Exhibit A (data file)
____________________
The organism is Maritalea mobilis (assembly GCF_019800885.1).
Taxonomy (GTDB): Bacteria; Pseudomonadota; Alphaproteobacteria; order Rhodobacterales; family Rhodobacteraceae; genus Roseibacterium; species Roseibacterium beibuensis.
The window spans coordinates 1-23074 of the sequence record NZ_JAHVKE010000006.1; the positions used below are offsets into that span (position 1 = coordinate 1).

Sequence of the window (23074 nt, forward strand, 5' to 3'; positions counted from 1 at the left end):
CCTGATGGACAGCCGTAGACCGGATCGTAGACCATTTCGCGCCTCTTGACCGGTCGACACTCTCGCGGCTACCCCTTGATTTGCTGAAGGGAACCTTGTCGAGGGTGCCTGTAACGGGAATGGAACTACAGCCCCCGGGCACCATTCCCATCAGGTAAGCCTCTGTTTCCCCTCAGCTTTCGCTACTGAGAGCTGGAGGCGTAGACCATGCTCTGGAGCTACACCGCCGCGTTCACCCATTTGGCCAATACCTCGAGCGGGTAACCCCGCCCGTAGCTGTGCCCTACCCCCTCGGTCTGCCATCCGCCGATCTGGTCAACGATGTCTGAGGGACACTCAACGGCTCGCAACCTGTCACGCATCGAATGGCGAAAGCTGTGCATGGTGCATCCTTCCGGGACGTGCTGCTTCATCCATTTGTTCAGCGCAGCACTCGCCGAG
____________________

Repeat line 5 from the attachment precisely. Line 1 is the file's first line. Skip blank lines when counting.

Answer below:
CCTGATGGACAGCCGTAGACCGGATCGTAGACCATTTCGCGCCTCTTGACCGGTCGACACTCTCGCGGCTACCCCTTGATTTGCTGAAGGGAACCTTGTCGAGGGTGCCTGTAACGGGAATGGAACTACAGCCCCCGGGCACCATTCCCATCAGGTAAGCCTCTGTTTCCCCTCAGCTTTCGCTACTGAGAGCTGGAGGCGTAGACCATGCTCTGGAGCTACACCGCCGCGTTCACCCATTTGGCCAATACCTCGAGCGGGTAACCCCGCCCGTAGCTGTGCCCTACCCCCTCGGTCTGCCATCCGCCGATCTGGTCAACGATGTCTGAGGGACACTCAACGGCTCGCAACCTGTCACGCATCGAATGGCGAAAGCTGTGCATGGTGCATCCTTCCGGGACGTGCTGCTTCATCCATTTGTTCAGCGCAGCACTCGCCGAG